Document Type : Technical note


1 Ph.D Student, Bioelectric Department, Faculty of Electrical Engineering, K. N. Toosi University of Technology, Tehran, Iran

2 Assistant Professor, Bioelectric Department, Faculty of Electrical Engineering, K. N. Toosi University of Technology, Tehran, Iran

3 Professor, CIPCE, School of Electrical and Computer Engineering, University of Tehran, Tehran, Iran - Professor, School of Cognitive Science, Institute for Research in Fundamental Sciences, IPM, Tehran, Iran - Image Analysis Laboratory, Henry Ford Health System, Detroit, Michigan, USA



Although the cognitive deficits due to age-related brain differences have been largely analyzed, the altered connectivity of task related functional networks in aging requires more studies. As the brain of old adults experience some alterations in task performance during cognitive challenges, the related effects on connectivity of functional networks are here evaluated using event-related functional Magnetic Resonance Imaging (fMRI). The fMRI data have been acquired for simple visual and motor tasks. For each subject, several Functional Connectivity (FC) networks including, motor, visual and the default mode networks are firstly calculated using a conventional voxel-wise correlation analysis with predefined region of interest. Then, the strength of functional connectivity is assessed and compared for different age groups. The current study has evaluated three hypotheses on FC of aging brain: the frontal regions involved with motor network try to compensate for declines in the posterior regions, default-mode network is less suppressed and, the posterior regions involved with visual network exhibit less connectivity. The first two hypotheses are accepted by analysis results but visual network behaves differently. Also, results show that the task related functional connectivity is considerably altered in old adults compared to young adults. Old adults demonstrate higher connectivity strength on average with a slightly smaller variance than young adults.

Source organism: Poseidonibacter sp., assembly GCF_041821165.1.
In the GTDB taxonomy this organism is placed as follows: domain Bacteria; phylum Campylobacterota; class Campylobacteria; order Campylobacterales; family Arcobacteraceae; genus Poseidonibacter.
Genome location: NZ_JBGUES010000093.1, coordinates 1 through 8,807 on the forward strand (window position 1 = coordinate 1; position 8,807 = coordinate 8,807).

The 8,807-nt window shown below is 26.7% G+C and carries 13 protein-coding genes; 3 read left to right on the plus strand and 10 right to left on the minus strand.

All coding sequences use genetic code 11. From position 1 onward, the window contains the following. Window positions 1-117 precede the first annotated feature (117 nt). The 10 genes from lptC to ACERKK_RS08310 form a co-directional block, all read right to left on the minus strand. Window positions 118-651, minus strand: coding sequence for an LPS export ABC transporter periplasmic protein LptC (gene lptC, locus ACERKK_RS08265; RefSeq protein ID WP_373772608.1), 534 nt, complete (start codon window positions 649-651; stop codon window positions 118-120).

Main Subjects

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